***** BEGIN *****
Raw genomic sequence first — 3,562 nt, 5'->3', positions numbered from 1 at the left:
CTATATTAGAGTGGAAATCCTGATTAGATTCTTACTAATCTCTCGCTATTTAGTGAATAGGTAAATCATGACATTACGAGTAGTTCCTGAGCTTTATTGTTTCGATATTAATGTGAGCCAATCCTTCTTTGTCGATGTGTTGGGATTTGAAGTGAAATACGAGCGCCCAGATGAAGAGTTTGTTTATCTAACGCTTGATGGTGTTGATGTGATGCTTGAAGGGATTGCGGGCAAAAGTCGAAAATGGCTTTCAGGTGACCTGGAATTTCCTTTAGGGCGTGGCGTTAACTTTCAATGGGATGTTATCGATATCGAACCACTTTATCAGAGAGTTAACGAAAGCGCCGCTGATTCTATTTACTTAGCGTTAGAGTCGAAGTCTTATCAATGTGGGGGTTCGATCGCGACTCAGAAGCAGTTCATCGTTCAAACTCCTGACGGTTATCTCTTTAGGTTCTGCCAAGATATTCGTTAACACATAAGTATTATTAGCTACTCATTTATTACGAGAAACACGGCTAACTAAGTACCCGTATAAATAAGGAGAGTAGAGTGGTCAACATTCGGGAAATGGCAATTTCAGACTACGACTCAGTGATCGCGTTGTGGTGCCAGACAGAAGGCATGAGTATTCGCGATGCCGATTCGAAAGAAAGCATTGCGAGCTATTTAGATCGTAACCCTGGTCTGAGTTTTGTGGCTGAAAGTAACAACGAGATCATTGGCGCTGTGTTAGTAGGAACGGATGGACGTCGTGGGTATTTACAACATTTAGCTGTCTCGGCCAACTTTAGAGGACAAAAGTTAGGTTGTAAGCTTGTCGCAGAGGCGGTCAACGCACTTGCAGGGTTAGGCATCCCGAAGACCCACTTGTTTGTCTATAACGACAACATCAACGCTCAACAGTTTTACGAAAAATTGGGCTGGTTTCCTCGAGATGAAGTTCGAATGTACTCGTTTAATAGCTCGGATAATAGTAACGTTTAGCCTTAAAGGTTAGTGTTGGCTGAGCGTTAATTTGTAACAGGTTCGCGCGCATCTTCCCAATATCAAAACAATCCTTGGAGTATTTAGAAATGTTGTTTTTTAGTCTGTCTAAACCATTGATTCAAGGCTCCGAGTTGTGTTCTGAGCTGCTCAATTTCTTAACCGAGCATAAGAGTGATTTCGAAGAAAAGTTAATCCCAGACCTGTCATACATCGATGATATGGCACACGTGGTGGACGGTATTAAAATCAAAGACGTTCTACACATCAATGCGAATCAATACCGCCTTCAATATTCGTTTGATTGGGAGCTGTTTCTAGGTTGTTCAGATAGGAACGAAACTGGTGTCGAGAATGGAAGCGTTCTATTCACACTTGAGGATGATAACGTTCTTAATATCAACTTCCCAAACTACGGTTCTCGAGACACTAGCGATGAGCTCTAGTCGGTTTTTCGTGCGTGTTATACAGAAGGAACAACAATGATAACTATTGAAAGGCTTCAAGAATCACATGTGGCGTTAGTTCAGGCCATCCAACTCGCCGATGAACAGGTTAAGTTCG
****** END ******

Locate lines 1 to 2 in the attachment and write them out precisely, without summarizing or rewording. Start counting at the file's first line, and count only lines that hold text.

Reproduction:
Raw genomic sequence first — 3,562 nt, 5'->3', positions numbered from 1 at the left:
CTATATTAGAGTGGAAATCCTGATTAGATTCTTACTAATCTCTCGCTATTTAGTGAATAGGTAAATCATGACATTACGAGTAGTTCCTGAGCTTTATTGTTTCGATATTAATGTGAGCCAATCCTTCTTTGTCGATGTGTTGGGATTTGAAGTGAAATACGAGCGCCCAGATGAAGAGTTTGTTTATCTAACGCTTGATGGTGTTGATGTGATGCTTGAAGGGATTGCGGGCAAAAGTCGAAAATGGCTTTCAGGTGACCTGGAATTTCCTTTAGGGCGTGGCGTTAACTTTCAATGGGATGTTATCGATATCGAACCACTTTATCAGAGAGTTAACGAAAGCGCCGCTGATTCTATTTACTTAGCGTTAGAGTCGAAGTCTTATCAATGTGGGGGTTCGATCGCGACTCAGAAGCAGTTCATCGTTCAAACTCCTGACGGTTATCTCTTTAGGTTCTGCCAAGATATTCGTTAACACATAAGTATTATTAGCTACTCATTTATTACGAGAAACACGGCTAACTAAGTACCCGTATAAATAAGGAGAGTAGAGTGGTCAACATTCGGGAAATGGCAATTTCAGACTACGACTCAGTGATCGCGTTGTGGTGCCAGACAGAAGGCATGAGTATTCGCGATGCCGATTCGAAAGAAAGCATTGCGAGCTATTTAGATCGTAACCCTGGTCTGAGTTTTGTGGCTGAAAGTAACAACGAGATCATTGGCGCTGTGTTAGTAGGAACGGATGGACGTCGTGGGTATTTACAACATTTAGCTGTCTCGGCCAACTTTAGAGGACAAAAGTTAGGTTGTAAGCTTGTCGCAGAGGCGGTCAACGCACTTGCAGGGTTAGGCATCCCGAAGACCCACTTGTTTGTCTATAACGACAACATCAACGCTCAACAGTTTTACGAAAAATTGGGCTGGTTTCCTCGAGATGAAGTTCGAATGTACTCGTTTAATAGCTCGGATAATAGTAACGTTTAGCCTTAAAGGTTAGTGTTGGCTGAGCGTTAATTTGTAACAGGTTCGCGCGCATCTTCCCAATATCAAAACAATCCTTGGAGTATTTAGAAATGTTGTTTTTTAGTCTGTCTAAACCATTGATTCAAGGCTCCGAGTTGTGTTCTGAGCTGCTCAATTTCTTAACCGAGCATAAGAGTGATTTCGAAGAAAAGTTAATCCCAGACCTGTCATACATCGATGATATGGCACACGTGGTGGACGGTATTAAAATCAAAGACGTTCTACACATCAATGCGAATCAATACCGCCTTCAATATTCGTTTGATTGGGAGCTGTTTCTAGGTTGTTCAGATAGGAACGAAACTGGTGTCGAGAATGGAAGCGTTCTATTCACACTTGAGGATGATAACGTTCTTAATATCAACTTCCCAAACTACGGTTCTCGAGACACTAGCGATGAGCTCTAGTCGGTTTTTCGTGCGTGTTATACAGAAGGAACAACAATGATAACTATTGAAAGGCTTCAAGAATCACATGTGGCGTTAGTTCAGGCCATCCAACTCGCCGATGAACAGGTTAAGTTCG